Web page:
Russia’s expulsion, and the war that prompted it, raised questions about how to shore up legal and democratic institutions, while also coming face to face with their limits. Most people I spoke with in the Council agreed that the scale of violence, Russia’s violation of international legal norms, and the urgent need for solidarity with Ukraine made expulsion inevitable. At the same time, drawing a clear line raised questions about past complicities and future sustainability. In interviews, people wondered whether they had waited too long to sanction Russia. Should they have done so in 2014 after the first war in Ukraine? When was it possible to know if a country had gone too far? And if the Council had taken a stand in this case, what ought they to do when other countries refused to comply with the standards and practices that held the system together?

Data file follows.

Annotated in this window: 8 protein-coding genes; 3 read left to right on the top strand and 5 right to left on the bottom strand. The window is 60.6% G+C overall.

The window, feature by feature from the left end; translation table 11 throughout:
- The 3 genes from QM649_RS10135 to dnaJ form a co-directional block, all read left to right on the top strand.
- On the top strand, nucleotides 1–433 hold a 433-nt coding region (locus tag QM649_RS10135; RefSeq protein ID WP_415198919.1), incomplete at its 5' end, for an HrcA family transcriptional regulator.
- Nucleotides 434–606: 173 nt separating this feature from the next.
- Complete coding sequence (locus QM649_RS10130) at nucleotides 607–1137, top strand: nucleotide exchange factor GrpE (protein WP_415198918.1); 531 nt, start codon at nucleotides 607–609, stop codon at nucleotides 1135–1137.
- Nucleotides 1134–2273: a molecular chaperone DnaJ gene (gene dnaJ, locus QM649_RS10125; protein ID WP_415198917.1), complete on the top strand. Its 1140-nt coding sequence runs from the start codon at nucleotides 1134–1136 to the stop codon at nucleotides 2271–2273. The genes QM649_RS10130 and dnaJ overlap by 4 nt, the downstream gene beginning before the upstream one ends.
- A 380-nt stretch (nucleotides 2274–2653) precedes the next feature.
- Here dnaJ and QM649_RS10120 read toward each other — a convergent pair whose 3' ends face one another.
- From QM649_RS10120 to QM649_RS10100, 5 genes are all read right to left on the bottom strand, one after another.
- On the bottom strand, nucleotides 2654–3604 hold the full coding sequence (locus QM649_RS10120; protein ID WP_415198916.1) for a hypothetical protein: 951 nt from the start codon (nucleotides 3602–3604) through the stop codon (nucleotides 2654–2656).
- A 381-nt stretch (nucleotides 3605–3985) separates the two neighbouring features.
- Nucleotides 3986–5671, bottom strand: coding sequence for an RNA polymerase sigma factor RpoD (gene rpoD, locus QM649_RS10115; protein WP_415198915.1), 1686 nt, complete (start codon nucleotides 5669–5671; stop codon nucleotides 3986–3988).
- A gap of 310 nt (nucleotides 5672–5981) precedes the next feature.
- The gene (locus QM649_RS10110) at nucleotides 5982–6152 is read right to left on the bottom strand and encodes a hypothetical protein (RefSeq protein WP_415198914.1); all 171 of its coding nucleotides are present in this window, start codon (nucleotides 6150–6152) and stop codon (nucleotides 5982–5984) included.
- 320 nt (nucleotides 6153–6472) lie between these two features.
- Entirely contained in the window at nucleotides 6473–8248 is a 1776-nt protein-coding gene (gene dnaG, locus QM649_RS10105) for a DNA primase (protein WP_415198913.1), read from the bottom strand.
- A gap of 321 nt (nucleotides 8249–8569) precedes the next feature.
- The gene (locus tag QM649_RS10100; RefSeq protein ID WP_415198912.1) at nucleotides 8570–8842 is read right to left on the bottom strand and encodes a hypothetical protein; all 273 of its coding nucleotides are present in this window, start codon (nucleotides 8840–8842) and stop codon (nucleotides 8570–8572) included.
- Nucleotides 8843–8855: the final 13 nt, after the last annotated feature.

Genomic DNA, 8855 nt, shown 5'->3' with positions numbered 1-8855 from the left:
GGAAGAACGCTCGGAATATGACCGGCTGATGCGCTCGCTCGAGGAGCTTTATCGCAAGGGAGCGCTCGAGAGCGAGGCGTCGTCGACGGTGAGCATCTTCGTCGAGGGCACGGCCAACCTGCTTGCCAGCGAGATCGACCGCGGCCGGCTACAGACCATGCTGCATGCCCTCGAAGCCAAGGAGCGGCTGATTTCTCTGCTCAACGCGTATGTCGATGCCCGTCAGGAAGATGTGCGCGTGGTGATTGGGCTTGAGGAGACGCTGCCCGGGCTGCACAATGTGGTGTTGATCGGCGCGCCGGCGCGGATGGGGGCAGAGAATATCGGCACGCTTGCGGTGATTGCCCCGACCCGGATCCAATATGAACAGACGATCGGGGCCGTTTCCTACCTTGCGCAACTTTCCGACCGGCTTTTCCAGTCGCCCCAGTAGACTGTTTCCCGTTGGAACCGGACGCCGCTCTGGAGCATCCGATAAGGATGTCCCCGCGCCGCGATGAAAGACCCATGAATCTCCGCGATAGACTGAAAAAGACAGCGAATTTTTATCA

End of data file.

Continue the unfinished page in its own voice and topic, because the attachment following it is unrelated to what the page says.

This sense of the fragility of the rule of law was not wholly new. At the close of the Second World War, European intellectuals and politicians tried to rebuild a devastated Europe by forging new institutions to a secure a lasting peace. But the need for consensus also led to tremendous compromise and multiple exclusions. The resulting vision, simultaneously capacious and technocratic is exemplified by the dual function of the European Court of Human Rights as the self-proclaimed “conscience of Europe,” and a legal institution bound by doctrinal and practical deference to sovereign state power. As Douglas R. Holmes has addressed in his work, this balance between the promise of a better world, and the limited means through which to enact that vision has defined much of the contemporary pan-European institutional landscape, as well as the backlash against it.

Credit: Jessica Greenberg
Photograph of two flags affixed to a building
State buildings, Consulates and seats of CoE permanent representatives across Strasbourg flew flags in signs of unity with Ukraine, Strasbourg 2022